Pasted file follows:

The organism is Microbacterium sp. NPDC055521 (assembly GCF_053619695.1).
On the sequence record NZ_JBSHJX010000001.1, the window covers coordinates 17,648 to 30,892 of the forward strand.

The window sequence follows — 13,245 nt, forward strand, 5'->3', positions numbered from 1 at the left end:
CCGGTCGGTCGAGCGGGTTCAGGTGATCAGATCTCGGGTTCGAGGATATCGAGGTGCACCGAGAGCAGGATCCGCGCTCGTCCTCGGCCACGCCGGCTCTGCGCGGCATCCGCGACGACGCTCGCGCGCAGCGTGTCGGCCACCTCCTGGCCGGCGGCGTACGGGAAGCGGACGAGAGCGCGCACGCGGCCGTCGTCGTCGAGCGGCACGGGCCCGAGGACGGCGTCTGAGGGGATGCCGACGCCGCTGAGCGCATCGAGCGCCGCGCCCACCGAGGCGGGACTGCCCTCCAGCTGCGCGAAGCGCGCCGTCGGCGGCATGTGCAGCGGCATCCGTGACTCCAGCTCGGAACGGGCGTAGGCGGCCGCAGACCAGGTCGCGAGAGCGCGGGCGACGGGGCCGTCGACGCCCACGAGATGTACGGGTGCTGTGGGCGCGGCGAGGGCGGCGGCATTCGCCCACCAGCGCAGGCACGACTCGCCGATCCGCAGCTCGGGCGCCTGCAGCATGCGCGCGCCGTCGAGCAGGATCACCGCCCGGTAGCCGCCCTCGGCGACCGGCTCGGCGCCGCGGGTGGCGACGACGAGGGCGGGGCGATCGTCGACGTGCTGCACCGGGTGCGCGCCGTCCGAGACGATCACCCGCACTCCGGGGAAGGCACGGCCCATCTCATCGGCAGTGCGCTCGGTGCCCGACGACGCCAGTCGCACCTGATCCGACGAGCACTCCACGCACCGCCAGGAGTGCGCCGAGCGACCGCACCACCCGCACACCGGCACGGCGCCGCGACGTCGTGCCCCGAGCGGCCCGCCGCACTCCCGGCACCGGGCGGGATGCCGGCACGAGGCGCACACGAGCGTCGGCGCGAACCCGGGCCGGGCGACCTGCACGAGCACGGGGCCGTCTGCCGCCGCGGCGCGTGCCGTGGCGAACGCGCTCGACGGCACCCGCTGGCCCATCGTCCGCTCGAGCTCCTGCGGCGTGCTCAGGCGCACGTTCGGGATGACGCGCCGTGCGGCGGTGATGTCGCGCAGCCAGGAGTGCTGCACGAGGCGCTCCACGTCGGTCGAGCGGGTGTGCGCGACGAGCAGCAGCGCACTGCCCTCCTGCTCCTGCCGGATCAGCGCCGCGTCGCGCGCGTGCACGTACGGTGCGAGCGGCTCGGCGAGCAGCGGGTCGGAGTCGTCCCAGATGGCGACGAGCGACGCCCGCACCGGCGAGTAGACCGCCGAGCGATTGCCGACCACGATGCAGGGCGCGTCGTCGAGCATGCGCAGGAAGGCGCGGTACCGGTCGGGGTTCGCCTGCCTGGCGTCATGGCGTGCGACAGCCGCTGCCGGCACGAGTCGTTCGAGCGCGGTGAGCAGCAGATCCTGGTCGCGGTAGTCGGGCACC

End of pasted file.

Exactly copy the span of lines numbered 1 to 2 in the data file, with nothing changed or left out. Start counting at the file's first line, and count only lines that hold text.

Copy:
The organism is Microbacterium sp. NPDC055521 (assembly GCF_053619695.1).
On the sequence record NZ_JBSHJX010000001.1, the window covers coordinates 17,648 to 30,892 of the forward strand.